Trump’s trade war: Bad for business

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When President Donald Trump announced a 35 percent tariff on newsprint from Canada, one U.S. company immediately hired 50 people back to run its paper mill. But even as the North Pacific Paper Co. — the sole company complaining about Canadian imports — hired people for its plant in the Pacific Northwest, newspapers across the country responded to the 35 percent cost increase by cutting employees. Reports are that 22 percent of newspapers have already laid off workers because of the tariffs.

If you’re counting, the net job gain from newsprint tariffs: 0.

The jobs lost could go much higher as the price of newsprint — the most expensive part of publishing a newspaper outside of labor costs — cuts into profit margins.

All of this because a single company, Norpac (owned since 2016 by hedge fund One Rock Capital Partners), complained.

If these tariffs remain in place, local papers will suffer — but so will local communities. There could be fewer reporters, photographers and editors to cover local news because smaller papers will be hurt the most. There will be even less representation in towns and cities that don’t draw national coverage — and that’s damaging for democracy, for government transparency, for telling stories about people and places that no one else is telling. (And here’s a thought: Given President Trump’s constant bashing of our country’s free and independent press, possibly the tariff is a retaliatory action against the media he reviles?)

And it’s not just newspapers that will feel the negative effects of his tariffs. The president didn’t stop at just one industry.

Consumers will pay more for products — from booze to appliances — and some industries will be irrecoverably harmed by the tariffs announced against Mexico, the European Union and Canada last week, as well as those for Chinese metal products. Those tariffs include steel and aluminum, and some analysts at Forbes claim imposed tariffs — and other countries’ responses to them — will cost 10 times as many jobs as they create.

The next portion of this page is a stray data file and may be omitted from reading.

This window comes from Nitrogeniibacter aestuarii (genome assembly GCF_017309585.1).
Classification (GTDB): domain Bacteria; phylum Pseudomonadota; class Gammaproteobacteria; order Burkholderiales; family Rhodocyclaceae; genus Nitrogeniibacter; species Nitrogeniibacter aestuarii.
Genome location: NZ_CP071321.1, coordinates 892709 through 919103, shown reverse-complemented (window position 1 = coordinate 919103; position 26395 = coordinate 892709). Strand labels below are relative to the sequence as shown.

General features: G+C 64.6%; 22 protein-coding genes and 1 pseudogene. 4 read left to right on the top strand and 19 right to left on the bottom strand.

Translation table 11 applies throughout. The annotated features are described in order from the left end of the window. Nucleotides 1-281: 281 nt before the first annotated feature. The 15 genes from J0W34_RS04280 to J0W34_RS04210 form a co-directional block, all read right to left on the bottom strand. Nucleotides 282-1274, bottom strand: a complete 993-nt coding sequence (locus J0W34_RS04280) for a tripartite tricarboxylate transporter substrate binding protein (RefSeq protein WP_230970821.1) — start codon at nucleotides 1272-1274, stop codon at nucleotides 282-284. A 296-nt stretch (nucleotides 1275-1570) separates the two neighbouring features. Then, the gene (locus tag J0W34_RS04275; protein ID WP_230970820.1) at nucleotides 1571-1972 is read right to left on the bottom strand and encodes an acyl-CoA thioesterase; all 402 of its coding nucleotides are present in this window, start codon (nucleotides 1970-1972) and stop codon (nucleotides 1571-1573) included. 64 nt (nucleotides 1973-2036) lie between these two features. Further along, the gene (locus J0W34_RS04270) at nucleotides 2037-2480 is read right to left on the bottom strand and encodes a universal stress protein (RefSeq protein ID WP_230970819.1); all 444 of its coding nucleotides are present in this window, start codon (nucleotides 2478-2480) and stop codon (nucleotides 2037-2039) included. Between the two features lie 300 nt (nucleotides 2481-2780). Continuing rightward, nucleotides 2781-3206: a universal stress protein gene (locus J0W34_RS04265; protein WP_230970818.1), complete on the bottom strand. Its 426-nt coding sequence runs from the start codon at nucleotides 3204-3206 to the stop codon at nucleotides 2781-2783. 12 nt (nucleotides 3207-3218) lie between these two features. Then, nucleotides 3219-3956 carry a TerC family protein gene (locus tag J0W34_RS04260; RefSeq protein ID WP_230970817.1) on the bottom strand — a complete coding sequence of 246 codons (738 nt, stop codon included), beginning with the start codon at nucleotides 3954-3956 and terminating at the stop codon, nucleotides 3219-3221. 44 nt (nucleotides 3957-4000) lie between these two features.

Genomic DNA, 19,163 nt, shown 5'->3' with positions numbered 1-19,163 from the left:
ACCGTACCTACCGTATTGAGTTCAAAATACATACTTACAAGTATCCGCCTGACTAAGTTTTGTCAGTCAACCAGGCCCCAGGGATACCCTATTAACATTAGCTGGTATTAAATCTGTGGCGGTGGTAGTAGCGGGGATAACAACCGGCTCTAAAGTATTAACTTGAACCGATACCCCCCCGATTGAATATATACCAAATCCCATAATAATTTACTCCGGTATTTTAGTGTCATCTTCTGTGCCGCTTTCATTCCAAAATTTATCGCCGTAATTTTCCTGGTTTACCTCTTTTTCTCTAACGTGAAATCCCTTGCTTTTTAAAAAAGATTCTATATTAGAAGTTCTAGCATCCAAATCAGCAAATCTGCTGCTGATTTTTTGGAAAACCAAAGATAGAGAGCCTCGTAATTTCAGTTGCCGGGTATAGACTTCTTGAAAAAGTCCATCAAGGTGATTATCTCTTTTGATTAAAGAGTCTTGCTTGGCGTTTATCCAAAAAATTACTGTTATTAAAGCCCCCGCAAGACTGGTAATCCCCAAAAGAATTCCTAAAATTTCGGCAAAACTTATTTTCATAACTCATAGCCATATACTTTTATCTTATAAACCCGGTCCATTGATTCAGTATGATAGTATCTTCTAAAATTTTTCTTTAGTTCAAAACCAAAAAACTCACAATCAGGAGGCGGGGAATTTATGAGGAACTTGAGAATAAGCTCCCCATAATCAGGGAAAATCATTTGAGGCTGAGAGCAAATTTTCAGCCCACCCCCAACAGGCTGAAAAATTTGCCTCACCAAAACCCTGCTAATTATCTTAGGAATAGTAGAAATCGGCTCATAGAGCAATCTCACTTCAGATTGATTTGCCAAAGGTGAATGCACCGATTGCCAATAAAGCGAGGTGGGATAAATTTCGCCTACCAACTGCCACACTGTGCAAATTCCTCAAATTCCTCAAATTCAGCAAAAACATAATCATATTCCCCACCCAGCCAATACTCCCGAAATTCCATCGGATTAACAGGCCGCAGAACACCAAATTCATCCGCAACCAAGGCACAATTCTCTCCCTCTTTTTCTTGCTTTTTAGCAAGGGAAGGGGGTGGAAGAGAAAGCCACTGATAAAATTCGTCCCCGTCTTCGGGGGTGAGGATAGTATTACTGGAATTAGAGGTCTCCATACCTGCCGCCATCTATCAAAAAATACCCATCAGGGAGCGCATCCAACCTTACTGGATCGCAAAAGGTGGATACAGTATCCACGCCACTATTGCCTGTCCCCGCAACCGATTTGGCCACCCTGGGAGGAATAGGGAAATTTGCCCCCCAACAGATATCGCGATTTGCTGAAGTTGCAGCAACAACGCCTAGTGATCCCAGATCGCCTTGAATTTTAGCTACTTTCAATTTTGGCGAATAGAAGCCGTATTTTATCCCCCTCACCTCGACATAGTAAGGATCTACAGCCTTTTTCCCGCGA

Which industries are most at risk? About 2.5 million U.S. jobs in aerospace depend on steel and aluminum imports.  Oil and gas companies use steel for pipelines to build infrastructure; construction costs for homes and buildings will rise, and push the cost of housing even higher. Those costs will be passed on to consumers or absorbed by the company, and could well lead to increased inflation as the cost of goods rises faster than salaries.

There’s not enough steel made domestically to meet demand — plain and simple. And as our allies are responding by creating their own set of tariffs, additional levies on U.S. products from soybeans and corn to Kentucky bourbon (95 percent of the world’s bourbon supply, by the way) will see higher prices at home, harming the industries the government is trying to protect. The EU list is 10 pages long, in fact.

Interestingly, we only get 3 percent of our steel from China, the country that is manipulating its currency and setting an unfair playing field for the rest of the world. We get most of it from Canada — and we have a trade surplus with our neighbor to the north, according to the president’s economic council. It’s bad business policy to engage in one-upmanship with our closest allies, risk our international standing, cost jobs and increase prices for consumers. No one wins in a trade war.

And as the trade wars continue, we’re all going to feel the heat. Buckle up, it’s the beginning of ongoing policies that could swiftly derail economic progress, rapidly increase inflation and cost jobs in every state. This misguided policy could end more than nine years of economic growth and send us into another recession.

Speak up and call Congress to take action to protect free trade, especially with our allies. Donald Trump has us involved in a trade war no one will win.